Tim Federowicz's scouting report on the Giants' young pitchers


Tim Federowicz's scouting report on the Giants' young pitchers

SAN FRANCISCO -- Tim Federowicz has spent nearly a decade in professional ball and he entered this year with nearly 700 innings behind the plate in the big leagues. That made Federowicz a nice depth piece this spring, and when Buster Posey and Nick Hundley stayed healthy most of the first five months, the profile made the 30-year-old a valuable addition for Triple-A Sacramento. 

Federowicz played 77 games for the River Cats and spent most of the season serving as their starting catcher. He helped develop some of the organization's most advanced pitching prospects, so recently I asked him for scouting reports on a few guys we may see next year and one we have seen plenty of in recent weeks ... 

Chris Stratton (5.11 ERA in Triple-A, 4.07 ERA in the big leagues): "He had quite a few outings like this down there where he was (going deep into games) and you see that with guys that have good out pitches. Those types of guys don't have to end up throwing a lot of pitches to get guys out. With him, it's kind of strike one, strike two, curveball for strike three, so it's a little bit easier to go deeper into games with that out pitch ... He definitely has a sneaky fastball with good cut on it. He has a good sinker to go with it, too. It's just a good mix and you don't really know which way (the fastball) is going to go. When he's really throwing it well, the ball really planes out well. A lot of guys' fastballs will sort of drop towards the end but his kind of planes out."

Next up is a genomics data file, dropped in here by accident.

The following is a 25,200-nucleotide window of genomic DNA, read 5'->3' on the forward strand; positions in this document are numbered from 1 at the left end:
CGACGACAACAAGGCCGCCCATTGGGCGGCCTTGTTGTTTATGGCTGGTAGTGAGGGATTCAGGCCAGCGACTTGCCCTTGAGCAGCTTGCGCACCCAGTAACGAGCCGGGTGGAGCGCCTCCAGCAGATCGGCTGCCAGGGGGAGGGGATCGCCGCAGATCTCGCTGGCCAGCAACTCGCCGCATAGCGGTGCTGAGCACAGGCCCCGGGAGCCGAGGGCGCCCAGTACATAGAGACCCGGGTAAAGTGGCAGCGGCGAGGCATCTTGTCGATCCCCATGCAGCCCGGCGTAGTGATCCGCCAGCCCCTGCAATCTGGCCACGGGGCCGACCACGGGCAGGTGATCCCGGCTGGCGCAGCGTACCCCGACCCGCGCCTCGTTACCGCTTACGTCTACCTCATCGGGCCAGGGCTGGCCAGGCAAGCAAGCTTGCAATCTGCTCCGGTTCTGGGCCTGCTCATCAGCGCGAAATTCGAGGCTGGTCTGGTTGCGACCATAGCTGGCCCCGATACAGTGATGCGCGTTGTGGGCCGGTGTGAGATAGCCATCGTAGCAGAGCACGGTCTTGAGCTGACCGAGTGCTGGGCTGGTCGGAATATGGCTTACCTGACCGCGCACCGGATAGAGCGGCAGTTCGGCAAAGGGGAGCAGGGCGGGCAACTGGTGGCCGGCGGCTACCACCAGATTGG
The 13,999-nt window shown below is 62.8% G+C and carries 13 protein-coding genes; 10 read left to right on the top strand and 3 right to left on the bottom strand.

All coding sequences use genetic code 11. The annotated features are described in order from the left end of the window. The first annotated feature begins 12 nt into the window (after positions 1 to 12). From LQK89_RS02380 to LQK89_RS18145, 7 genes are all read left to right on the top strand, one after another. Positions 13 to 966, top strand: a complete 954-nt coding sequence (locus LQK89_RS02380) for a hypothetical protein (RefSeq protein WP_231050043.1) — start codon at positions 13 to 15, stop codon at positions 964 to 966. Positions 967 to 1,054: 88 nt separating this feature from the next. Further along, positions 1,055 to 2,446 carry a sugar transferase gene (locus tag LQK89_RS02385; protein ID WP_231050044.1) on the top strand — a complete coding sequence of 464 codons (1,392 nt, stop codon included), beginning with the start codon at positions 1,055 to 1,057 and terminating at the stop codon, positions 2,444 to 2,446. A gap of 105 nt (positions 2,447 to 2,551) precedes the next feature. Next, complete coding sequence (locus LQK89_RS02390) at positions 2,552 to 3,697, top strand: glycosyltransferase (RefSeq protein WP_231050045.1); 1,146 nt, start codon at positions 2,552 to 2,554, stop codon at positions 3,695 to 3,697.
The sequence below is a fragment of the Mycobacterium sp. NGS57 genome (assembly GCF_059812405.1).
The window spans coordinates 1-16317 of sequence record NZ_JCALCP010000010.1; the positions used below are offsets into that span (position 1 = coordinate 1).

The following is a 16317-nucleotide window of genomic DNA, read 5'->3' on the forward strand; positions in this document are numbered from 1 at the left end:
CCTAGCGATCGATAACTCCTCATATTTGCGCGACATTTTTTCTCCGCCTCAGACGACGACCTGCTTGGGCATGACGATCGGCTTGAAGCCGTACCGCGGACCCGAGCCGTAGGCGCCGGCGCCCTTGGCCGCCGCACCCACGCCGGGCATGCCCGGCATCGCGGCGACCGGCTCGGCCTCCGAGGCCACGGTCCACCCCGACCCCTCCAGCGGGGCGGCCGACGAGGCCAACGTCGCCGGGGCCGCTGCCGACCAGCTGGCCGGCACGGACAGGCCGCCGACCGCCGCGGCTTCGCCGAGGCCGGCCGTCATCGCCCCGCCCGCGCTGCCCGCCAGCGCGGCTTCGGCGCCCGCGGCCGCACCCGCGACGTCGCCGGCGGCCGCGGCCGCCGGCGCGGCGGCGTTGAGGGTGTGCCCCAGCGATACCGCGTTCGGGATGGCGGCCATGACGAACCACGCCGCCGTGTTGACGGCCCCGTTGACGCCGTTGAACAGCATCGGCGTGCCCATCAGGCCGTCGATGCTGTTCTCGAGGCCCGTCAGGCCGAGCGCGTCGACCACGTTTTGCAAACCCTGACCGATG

Right-hander Tyler Beede (4.79 ERA, 1.47 WHIP, 83 strikeouts in 109 innings, 3.57 ERA in his final month): "He has great stuff. He started strong and had a little bit of a rough stretch in the middle, but he was actually pitching really well when he had that unfortunate (groin) injury. He's got good movement on the fastball and he'll four-seam, two-seam, with a curveball and a changeup that was coming along nicely. We made a point to use (the changeup) more and there's also a cutter. He's pretty unique. Sometimes you see righties with a really good slider but he's got the pretty good curveball. He's definitely got the stuff to get guys out here. It's just a matter of getting more experience. Guys like him, they've just got to pitch and experience stuff, and he did that a little bit with a rough patch where he was walking batters. His fastball was moving a little too much and he had to make the adjustment and get back to throwing strikes. He did, and he was able to put it all together towards the end." 

Left-hander Andrew Suarez (3.55 ERA in Triple-A, 3.30 ERA across two levels, 80 strikeouts in 88 2/3 Triple-A innings): “He’s got a good fastball and real sharp slider that’s short and has good depth. He’s got a good feel for pitching, too. He has the stuff to definitely get guys out here. He could get guys out right now with what I’ve seen down there, but it’s all about timing with some of the young guys.”